Solid state cooling devices, such as those shown in the aforementioned patents, have heretofore been unable to attain the cytostatic temperatures required for cell necrosis and tumor control. The efficiency of the Peltier cooler, in terms of temperature change per unit of electric current required, decreases dramatically with colder temperatures. Even with cascaded thermoelectric coolers, -90° C. from room temperature is the practical limit with the Peltier effect, and the maximum temperature difference developed across a stage is directly proportional to the square of the cold junction temperature. Thus, it is apparent that solid state cooling devices of efficacious size and current demands, while capable of providing substantial advantages over closed tip liquid nitrogen cryoprobes, have heretofore been incapable of obtaining the extreme subfreezing temperatures required for effective tumor control.
In accordance with the present invention, a hypothermia instrument is provided for the application of cytostatic freezing temperatures to selected portions of the body, the instrument comprising an outer casing of substantially rigid material; an outwardly concave head portion, or cold end, of heat conducting material at a first end of the casing; a heat sink or hot end at a second end of the casing; and solid state electrothermal means within the casing in a heat exchanging relationship with the cold end and hot end and adapted to produce a subfreezing temperature at the head portion. The electrothermal means, or microcooler, is composed of an array of thermally consecutive thermoelectric and thermomagnetic cooling stages disposed so that the hot junction of the first stage is thermally adjacent the hot end of the instrument, and the cold junction of the first stage serves as a heat sink for the hot junction of the next stage. Each successive stage is most efficient in a progressively lower temperature range, and absorbs heat from the next consecutive stage. The last, or coldest, of the stages acts as a heat sink for, i.e. pumps heat from, the concave cold end of the instrument. For example, in a preferred embodiment, the microcooler includes a first Peltier effect means disposed as a heat sink for a second Peltier effect means having an applied magnetic field. The second Peltier effect means, in turn, is disposed as a heat sink for an Ettinghausen effect means disposed as a heat sink for the head portion.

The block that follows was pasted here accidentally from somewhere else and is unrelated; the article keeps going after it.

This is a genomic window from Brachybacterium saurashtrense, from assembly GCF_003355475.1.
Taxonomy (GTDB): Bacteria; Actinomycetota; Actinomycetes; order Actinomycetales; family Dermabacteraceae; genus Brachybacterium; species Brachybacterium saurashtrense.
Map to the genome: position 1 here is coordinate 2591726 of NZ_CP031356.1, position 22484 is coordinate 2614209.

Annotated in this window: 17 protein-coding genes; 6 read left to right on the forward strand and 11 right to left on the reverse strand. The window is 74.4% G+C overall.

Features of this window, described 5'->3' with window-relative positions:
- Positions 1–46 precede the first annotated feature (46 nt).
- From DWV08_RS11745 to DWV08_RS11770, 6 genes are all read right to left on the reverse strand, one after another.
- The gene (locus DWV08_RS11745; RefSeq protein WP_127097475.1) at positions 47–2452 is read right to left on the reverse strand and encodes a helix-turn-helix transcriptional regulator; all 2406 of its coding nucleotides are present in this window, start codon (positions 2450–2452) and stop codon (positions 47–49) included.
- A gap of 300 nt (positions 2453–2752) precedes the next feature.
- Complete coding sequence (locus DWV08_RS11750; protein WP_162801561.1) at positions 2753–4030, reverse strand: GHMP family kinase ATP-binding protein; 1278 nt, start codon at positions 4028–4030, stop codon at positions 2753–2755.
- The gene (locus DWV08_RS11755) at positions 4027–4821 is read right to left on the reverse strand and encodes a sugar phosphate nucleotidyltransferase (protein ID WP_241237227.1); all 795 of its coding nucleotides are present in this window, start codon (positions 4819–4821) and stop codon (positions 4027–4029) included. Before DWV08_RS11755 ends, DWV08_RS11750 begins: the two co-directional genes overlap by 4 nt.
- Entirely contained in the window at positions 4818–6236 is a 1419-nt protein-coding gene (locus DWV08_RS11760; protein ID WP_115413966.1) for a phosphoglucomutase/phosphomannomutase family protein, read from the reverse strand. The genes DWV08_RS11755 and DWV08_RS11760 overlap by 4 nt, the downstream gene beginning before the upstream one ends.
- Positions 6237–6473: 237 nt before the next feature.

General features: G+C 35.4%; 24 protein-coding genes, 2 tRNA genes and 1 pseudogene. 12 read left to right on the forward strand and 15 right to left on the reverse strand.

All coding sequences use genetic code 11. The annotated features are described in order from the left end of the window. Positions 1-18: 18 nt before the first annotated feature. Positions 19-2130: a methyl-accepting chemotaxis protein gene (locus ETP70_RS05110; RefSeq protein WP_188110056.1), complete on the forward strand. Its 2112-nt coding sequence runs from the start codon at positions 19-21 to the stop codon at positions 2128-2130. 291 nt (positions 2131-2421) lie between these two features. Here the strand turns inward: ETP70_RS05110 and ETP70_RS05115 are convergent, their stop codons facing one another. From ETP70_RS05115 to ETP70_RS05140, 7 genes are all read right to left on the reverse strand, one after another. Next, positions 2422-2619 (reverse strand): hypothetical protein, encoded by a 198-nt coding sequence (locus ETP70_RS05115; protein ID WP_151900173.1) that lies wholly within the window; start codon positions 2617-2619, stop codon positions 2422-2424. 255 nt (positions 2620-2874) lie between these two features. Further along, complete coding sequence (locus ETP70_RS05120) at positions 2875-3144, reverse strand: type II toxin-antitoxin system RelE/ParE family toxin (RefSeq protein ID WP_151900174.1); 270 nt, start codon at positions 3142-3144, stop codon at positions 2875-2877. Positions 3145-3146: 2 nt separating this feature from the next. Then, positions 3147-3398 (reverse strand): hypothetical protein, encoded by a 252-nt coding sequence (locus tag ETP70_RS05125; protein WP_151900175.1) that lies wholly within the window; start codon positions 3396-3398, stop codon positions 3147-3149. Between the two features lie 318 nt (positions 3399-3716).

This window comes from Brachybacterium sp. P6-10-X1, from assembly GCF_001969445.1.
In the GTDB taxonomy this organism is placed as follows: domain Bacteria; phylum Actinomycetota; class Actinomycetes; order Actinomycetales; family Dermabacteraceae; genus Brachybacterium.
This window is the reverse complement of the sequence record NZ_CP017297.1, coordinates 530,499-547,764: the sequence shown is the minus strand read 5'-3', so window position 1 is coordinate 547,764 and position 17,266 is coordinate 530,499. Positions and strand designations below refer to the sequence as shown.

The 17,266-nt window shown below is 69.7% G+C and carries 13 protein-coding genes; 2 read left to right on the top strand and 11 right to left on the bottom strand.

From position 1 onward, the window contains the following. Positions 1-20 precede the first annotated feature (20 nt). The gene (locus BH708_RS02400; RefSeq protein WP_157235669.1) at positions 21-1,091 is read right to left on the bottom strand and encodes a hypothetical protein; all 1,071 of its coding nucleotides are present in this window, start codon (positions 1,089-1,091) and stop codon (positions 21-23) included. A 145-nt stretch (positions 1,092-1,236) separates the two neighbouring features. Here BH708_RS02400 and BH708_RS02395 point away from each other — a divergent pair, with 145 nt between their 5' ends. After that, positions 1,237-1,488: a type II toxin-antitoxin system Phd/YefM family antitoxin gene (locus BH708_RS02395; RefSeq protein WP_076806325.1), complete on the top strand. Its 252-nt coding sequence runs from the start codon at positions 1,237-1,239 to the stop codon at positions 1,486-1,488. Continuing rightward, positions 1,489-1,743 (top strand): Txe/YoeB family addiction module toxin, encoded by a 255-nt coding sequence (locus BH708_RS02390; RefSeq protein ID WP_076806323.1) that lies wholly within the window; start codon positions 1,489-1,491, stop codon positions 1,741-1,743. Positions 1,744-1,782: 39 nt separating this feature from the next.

The instrument may be of an implantable size i.e., approximately 5 centimeters in length, and may be implanted surgically, in the manner of a pacemaker or insulin pump, or through the use of a catheter or the like depending upon the location of the tumor.